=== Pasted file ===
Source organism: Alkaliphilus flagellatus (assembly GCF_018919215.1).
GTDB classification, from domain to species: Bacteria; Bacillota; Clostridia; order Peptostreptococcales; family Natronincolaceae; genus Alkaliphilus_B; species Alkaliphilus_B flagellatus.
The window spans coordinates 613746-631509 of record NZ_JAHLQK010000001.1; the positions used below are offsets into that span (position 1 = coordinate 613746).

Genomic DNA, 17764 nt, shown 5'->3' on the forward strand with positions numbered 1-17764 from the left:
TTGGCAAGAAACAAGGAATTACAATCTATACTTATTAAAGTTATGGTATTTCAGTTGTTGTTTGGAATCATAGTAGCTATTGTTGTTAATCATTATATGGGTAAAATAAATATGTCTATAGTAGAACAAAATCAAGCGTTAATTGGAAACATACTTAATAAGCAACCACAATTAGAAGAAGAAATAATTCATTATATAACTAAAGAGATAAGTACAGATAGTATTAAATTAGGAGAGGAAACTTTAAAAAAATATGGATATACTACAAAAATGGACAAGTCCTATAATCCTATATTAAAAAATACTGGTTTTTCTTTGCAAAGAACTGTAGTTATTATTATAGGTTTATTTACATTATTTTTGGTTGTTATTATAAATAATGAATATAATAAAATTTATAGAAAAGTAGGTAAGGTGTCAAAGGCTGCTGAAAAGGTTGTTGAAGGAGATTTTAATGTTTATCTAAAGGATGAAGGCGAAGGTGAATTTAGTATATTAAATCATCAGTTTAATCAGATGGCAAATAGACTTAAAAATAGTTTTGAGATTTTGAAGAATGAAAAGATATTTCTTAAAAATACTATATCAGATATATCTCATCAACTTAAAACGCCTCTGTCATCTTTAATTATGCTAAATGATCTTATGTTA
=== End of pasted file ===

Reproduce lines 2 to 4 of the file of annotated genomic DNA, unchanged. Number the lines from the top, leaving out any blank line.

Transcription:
GTDB classification, from domain to species: Bacteria; Bacillota; Clostridia; order Peptostreptococcales; family Natronincolaceae; genus Alkaliphilus_B; species Alkaliphilus_B flagellatus.
The window spans coordinates 613746-631509 of record NZ_JAHLQK010000001.1; the positions used below are offsets into that span (position 1 = coordinate 613746).

Genomic DNA, 17764 nt, shown 5'->3' on the forward strand with positions numbered 1-17764 from the left: